Mark Halliday

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Mark Halliday
Born1949 (age 72–73)
Education
Occupation
  • Poet
  • professor
  • critic

Mark Halliday (born 1949 in Ann Arbor, Michigan)[1] is an American poet, professor and critic. He is author of seven collections of poetry, most recently "Losers Dream On" (University of Chicago Press, 2018), "Thresherphobe" (University of Chicago Press, 2013) and Keep This Forever (Tupelo Press, 2008). His honors include serving as the 1994 poet in residence at The Frost Place, inclusion in several annual editions of The Best American Poetry series and of the Pushcart Prize anthology, receiving a 2006 Guggenheim Fellowship,[2] and winning the 2001 Rome Prize from the American Academy of Arts and Letters.[3]

Halliday earned his B.A. (1971) and M.A. (1976) from Brown University, and his Ph.D. in English literature from Brandeis University in 1983,[4] where he studied with poets Allen Grossman and Frank Bidart. He has taught English literature and writing at Wellesley College, the University of Pennsylvania, Western Michigan University, Indiana University. Since 1996, he has taught at Ohio University, where, in 2012, he was awarded the rank of distinguished professor.[5] He is married to J. Allyn Rosser.

Personal life[edit]

Mark Halliday was born in Ann Arbor, Michigan, in 1949, and grew up in Raleigh, North Carolina, and Westport, Connecticut. Halliday lost his mother at the age of 25. He has a son, Nicholas, by his first marriage. He is married to American poet Jill Allyn Rosser whom he met at the University of Pennsylvania. They live in Athens, Ohio, and have a daughter named Devon.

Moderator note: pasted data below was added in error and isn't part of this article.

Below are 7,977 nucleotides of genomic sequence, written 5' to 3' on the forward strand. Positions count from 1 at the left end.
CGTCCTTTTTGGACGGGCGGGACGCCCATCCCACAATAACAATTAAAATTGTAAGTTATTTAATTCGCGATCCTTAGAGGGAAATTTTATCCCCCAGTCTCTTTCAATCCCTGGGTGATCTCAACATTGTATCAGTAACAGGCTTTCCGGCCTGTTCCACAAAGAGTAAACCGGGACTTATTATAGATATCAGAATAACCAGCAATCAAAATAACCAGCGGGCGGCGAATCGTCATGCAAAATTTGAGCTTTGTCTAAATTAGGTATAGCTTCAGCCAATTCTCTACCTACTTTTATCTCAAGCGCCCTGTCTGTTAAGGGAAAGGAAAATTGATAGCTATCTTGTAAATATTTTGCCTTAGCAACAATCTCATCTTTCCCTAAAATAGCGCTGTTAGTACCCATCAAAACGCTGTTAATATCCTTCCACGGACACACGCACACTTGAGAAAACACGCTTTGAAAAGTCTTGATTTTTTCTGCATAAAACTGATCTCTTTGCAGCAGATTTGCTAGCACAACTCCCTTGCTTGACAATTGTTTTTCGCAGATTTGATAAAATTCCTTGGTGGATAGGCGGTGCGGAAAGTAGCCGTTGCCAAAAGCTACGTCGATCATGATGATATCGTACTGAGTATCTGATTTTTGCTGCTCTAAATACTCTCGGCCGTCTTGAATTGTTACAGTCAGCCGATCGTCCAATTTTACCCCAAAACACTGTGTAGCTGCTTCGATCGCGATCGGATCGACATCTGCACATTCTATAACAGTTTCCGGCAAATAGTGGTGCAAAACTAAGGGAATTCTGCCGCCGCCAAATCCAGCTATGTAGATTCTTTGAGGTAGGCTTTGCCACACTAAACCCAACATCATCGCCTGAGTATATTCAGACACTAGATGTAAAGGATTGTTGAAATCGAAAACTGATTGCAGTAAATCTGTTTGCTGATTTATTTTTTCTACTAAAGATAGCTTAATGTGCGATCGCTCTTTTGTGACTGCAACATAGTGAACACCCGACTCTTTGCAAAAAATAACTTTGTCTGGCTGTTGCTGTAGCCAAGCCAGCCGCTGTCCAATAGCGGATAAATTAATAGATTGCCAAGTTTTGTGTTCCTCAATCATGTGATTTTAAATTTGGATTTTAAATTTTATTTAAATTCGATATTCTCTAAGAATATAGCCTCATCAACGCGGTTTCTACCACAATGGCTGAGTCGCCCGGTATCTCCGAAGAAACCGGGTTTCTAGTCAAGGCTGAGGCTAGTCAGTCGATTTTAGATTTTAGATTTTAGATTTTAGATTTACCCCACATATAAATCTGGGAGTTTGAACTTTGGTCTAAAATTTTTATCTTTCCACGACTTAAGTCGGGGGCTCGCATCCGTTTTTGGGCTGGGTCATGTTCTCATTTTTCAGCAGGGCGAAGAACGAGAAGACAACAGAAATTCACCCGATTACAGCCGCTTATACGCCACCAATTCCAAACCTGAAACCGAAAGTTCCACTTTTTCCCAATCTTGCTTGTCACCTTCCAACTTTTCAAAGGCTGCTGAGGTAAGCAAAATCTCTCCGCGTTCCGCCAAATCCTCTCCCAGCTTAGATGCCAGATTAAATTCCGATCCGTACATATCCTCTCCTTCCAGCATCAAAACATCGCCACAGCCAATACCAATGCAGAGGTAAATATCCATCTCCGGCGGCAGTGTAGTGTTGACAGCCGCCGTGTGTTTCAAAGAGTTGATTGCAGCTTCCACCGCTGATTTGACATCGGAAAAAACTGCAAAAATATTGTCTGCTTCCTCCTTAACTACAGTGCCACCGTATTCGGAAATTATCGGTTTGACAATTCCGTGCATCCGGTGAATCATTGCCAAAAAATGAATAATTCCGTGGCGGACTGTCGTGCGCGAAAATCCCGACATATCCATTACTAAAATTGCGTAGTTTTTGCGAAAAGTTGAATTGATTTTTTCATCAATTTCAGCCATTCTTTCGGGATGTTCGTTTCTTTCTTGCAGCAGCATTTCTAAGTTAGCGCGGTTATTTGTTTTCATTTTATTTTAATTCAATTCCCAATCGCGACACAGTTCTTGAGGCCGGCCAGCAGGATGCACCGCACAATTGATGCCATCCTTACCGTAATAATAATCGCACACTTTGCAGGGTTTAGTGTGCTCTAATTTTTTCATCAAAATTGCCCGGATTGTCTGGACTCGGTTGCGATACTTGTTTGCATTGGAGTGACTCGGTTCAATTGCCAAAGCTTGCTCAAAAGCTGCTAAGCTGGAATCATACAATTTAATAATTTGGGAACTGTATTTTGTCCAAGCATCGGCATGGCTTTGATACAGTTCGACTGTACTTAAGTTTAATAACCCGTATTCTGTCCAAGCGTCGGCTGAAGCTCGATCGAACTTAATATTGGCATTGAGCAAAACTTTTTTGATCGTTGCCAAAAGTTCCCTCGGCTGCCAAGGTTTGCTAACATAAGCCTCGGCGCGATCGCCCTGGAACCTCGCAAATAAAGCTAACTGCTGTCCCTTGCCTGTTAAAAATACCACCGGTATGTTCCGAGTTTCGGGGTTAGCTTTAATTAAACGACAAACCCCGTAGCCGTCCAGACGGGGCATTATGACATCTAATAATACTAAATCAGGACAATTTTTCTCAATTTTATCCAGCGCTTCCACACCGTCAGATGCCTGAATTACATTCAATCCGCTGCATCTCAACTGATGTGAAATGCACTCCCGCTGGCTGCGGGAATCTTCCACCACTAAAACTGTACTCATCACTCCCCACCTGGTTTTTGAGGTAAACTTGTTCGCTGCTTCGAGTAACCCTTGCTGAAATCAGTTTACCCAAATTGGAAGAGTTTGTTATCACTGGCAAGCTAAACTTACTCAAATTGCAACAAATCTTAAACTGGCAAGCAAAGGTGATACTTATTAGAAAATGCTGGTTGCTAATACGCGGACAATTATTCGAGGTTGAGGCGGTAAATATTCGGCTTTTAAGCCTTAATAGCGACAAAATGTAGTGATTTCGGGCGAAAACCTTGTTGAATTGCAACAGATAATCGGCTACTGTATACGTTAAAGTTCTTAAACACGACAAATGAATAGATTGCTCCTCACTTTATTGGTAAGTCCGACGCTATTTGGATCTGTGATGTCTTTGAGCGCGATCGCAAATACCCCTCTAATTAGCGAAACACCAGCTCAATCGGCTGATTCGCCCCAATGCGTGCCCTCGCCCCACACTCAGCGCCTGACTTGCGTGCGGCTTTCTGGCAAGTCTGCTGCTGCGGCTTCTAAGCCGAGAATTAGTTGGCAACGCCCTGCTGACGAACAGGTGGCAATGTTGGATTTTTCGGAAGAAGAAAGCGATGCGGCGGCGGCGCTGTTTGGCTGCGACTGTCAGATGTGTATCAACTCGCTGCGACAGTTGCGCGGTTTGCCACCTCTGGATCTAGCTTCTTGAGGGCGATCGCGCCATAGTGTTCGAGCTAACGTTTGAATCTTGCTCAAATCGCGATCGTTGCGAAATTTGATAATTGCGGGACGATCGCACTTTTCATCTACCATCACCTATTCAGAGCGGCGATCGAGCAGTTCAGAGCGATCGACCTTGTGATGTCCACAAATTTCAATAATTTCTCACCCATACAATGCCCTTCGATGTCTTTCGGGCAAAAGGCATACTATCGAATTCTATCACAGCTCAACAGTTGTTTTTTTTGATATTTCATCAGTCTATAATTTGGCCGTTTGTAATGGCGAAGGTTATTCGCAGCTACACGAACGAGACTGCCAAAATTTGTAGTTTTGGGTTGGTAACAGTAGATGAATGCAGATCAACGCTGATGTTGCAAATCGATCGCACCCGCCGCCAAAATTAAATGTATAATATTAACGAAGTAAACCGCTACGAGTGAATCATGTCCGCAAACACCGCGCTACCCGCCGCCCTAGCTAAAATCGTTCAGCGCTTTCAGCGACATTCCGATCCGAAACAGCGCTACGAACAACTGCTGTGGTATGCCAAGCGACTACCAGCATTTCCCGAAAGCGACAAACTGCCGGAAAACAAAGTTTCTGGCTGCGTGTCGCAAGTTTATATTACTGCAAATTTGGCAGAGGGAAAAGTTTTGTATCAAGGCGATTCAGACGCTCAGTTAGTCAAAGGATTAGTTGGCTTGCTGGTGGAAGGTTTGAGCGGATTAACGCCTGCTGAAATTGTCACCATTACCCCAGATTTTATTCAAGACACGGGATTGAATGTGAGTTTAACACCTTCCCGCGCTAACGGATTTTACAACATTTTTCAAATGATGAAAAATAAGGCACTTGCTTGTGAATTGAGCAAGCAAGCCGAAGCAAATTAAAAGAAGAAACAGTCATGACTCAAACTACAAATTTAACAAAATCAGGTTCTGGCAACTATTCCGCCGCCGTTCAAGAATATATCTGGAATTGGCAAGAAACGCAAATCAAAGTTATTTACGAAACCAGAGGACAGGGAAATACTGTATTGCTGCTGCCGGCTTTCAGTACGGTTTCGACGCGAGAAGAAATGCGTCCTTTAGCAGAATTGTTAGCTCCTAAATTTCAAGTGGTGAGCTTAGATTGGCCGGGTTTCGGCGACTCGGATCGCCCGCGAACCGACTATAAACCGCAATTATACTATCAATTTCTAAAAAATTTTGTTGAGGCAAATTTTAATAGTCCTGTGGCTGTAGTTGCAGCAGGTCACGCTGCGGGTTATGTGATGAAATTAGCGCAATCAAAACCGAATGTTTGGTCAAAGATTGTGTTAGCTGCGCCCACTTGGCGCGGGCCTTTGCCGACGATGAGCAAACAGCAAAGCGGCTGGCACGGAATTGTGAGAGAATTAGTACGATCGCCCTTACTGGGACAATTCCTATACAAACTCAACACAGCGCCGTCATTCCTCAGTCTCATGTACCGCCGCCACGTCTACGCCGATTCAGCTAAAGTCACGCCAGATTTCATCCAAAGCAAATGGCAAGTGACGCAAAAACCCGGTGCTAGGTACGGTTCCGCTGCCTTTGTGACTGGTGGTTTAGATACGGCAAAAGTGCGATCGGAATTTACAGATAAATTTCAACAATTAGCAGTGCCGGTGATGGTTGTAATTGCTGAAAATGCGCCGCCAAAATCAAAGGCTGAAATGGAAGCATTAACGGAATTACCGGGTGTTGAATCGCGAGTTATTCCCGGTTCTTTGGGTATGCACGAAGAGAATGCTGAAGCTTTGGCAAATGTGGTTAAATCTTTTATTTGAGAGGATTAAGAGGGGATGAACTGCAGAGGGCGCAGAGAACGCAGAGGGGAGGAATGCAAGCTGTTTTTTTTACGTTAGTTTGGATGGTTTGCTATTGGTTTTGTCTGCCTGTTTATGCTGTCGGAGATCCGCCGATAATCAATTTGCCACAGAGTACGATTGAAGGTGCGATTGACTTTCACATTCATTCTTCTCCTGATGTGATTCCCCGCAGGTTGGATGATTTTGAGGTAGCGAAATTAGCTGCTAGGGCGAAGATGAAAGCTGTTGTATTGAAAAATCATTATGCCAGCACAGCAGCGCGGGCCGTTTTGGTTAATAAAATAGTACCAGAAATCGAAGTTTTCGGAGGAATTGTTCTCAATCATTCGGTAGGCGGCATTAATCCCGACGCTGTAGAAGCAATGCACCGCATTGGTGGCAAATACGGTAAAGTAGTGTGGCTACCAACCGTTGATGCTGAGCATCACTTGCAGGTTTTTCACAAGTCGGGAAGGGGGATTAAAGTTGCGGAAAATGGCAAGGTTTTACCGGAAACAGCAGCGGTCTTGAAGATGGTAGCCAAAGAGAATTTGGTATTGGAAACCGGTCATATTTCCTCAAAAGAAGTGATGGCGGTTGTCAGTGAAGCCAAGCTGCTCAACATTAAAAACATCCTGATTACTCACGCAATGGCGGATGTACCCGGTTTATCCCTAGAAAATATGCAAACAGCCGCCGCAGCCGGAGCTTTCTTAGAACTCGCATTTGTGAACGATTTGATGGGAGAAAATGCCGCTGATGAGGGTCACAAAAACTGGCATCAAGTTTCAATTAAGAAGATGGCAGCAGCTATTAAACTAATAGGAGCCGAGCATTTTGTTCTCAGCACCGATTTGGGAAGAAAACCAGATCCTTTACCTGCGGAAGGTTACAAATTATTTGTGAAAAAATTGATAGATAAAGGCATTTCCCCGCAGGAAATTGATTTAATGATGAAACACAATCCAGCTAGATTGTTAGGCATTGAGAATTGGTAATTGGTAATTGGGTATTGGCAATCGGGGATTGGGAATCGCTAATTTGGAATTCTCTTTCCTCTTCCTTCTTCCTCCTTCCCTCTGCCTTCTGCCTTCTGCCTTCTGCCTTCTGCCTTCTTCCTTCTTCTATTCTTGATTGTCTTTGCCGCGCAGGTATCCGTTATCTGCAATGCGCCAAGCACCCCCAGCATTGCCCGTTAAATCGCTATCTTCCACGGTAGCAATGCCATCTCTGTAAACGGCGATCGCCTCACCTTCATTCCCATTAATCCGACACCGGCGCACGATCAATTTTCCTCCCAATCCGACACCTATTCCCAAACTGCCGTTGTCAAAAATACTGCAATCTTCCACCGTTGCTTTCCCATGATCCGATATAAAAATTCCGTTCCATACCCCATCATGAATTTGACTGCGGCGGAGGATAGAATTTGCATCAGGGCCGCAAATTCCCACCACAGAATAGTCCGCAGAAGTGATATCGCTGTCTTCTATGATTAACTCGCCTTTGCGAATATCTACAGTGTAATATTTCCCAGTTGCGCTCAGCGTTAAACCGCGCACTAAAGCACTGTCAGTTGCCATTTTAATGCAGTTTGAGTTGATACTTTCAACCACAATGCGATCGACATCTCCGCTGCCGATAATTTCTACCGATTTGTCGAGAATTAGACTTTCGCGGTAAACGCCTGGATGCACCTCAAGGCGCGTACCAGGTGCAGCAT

Literary influences and praise[edit]

Halliday's poetry is characterized by close observation of daily events, out-of-the-ordinary metaphors, unsentimental reminiscence, colloquial diction, references to popular culture, and uncommon humor. The poet David Graham has described Halliday as one of the "ablest practitioners" of the "ultra-talk poem," a term said to have been coined by Halliday himself to describe the work of a group of contemporary American poets, including David Kirby, Denise Duhamel, David Clewell, Albert Goldbarth, and Barbara Hamby, who frequently write in a wry, exuberant, garrulous, accessible style.[6] Halliday has acknowledged the influences of New York School poets Frank O’Hara and Kenneth Koch on some of his poems.[7] Charles Pitter for Zouch has said Halliday's poetry "dazzles with verbal precocity".[8]

Published works[edit]

Poetry

Criticism

References[edit]

  1. ^ "Tupelo Press — Mark Halliday". www.tupelopress.org. Archived from the original on 2011-07-20.
  2. ^ http://www.ohio.edu/outlook/05-06/May/445n-056.cfm (Announcement of Guggenheim)
  3. ^ http://www.ohiou.edu/news/00-01/366.html Archived 2006-09-09 at the Wayback Machine (Announcement of Rome Prize)
  4. ^ http://www.brandeis.edu/departments/english/alumni/index.html (Brandeis University English Department Distinguished Alumni)
  5. ^ "OU English Professor Selected as Distinguished Professor". WOUB News. WOUB Public Media. {{cite web}}: Missing or empty |url= (help)
  6. ^ http://www.valpo.edu/english/vpr/grahamultra.html ("The Ultra-Talk Poem and Mark Halliday," by David Graham, Valparaiso Poetry Review
  7. ^ The North No. 36, 2005 > An Interview with Mark Halliday by Martin Stannard
  8. ^ Pitter, Charles. "Zouch".

External links[edit]